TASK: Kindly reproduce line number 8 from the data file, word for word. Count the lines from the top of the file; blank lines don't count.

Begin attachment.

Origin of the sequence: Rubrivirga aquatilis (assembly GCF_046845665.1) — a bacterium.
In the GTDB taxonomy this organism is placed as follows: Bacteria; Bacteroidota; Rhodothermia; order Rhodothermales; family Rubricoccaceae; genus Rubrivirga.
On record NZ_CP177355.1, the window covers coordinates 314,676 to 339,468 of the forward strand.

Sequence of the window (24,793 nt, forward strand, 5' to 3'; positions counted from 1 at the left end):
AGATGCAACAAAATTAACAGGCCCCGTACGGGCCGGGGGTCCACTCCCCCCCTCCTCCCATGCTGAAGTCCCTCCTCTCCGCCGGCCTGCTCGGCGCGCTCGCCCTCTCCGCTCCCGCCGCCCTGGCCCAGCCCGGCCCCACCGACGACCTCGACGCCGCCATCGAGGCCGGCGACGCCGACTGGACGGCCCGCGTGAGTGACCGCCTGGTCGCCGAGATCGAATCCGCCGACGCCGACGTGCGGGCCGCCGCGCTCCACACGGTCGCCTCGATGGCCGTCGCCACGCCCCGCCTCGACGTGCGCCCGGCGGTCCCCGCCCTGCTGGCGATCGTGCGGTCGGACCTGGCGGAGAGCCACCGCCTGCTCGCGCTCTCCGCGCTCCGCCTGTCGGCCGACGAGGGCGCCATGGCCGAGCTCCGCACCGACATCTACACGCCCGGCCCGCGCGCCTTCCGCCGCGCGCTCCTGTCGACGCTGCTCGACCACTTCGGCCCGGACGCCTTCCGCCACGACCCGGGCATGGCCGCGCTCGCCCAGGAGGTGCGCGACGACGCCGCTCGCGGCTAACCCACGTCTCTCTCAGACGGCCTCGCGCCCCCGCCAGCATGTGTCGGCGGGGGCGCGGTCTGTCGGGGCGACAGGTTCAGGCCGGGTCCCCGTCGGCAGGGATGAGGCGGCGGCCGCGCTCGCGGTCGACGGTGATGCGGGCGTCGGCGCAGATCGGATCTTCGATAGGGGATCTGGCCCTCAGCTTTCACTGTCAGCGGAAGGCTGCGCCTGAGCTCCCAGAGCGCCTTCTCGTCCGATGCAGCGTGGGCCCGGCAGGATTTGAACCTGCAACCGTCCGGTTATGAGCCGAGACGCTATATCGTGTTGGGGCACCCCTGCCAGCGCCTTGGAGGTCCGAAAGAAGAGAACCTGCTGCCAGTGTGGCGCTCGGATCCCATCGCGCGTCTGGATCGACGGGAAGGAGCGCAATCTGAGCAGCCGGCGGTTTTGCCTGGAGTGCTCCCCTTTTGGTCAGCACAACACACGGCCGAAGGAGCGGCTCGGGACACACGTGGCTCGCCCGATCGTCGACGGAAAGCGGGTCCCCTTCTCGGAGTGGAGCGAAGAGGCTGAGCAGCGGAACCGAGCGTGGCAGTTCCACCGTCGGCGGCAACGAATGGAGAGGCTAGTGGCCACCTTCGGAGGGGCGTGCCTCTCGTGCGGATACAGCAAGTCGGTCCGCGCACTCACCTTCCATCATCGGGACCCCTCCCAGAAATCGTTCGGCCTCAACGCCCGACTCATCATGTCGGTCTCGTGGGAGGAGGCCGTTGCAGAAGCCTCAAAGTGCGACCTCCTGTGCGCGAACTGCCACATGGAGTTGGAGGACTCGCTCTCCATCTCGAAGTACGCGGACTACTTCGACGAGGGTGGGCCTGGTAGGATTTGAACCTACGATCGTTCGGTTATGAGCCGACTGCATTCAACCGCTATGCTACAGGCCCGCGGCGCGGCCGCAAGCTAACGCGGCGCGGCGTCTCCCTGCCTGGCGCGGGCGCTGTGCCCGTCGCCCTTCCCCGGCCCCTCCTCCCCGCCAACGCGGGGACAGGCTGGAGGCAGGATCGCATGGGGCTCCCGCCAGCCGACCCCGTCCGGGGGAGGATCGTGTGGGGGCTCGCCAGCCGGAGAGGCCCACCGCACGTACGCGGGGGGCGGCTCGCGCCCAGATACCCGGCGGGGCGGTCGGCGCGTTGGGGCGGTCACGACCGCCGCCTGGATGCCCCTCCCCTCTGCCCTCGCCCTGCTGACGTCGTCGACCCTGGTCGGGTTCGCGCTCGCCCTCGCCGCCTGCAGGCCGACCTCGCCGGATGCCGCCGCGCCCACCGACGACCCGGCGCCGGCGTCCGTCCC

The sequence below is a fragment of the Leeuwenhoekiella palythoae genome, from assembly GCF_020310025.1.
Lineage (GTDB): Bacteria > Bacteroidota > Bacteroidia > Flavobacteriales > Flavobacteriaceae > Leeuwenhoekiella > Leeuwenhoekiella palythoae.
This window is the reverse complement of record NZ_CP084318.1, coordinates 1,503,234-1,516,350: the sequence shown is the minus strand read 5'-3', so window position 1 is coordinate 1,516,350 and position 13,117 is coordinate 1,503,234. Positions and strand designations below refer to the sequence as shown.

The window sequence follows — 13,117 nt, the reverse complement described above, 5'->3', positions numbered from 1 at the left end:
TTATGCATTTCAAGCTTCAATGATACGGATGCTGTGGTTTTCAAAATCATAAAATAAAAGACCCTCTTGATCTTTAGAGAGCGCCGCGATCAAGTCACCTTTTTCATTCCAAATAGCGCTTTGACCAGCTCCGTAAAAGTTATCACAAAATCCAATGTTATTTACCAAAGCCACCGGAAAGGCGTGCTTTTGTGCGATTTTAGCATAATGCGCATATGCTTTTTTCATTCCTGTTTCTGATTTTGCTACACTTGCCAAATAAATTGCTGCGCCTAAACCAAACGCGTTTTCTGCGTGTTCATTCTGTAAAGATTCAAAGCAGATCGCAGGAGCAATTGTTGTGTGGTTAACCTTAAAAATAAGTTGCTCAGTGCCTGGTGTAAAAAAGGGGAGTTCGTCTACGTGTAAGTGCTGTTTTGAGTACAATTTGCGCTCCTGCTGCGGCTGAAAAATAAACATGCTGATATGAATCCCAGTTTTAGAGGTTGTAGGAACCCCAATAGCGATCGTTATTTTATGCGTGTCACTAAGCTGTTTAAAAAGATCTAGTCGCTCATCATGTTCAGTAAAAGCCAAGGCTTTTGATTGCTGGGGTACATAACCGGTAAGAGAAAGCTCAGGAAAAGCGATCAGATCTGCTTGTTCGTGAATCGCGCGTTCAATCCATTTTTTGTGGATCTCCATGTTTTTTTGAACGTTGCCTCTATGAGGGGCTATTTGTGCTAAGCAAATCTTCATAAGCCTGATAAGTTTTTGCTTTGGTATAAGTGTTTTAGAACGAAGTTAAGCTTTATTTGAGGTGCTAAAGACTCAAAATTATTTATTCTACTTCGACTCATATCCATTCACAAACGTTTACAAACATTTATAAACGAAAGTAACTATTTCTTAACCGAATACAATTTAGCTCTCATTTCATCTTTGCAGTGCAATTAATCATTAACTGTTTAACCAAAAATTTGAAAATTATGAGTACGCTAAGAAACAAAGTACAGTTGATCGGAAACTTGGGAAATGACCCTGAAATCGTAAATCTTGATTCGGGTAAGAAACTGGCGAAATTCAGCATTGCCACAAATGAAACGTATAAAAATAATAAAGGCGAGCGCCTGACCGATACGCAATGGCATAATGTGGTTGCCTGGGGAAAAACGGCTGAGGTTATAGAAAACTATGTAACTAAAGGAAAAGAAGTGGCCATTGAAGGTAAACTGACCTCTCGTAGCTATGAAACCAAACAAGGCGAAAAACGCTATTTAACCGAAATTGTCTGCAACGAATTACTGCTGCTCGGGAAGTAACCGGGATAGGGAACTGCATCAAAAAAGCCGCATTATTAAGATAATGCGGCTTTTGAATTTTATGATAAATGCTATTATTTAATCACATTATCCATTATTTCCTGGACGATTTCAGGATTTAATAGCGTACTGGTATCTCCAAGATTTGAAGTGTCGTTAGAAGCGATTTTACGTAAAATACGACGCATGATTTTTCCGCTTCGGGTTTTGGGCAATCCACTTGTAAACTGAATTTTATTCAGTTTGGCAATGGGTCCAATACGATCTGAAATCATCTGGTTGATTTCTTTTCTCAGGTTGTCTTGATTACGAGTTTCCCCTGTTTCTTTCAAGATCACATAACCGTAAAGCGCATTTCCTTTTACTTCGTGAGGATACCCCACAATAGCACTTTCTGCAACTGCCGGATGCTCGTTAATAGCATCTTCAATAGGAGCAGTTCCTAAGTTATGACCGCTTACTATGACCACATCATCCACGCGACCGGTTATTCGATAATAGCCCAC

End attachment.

This window is the reverse complement of record NZ_CP084318.1, coordinates 1,503,234-1,516,350: the sequence shown is the minus strand read 5'-3', so window position 1 is coordinate 1,516,350 and position 13,117 is coordinate 1,503,234. Positions and strand designations below refer to the sequence as shown.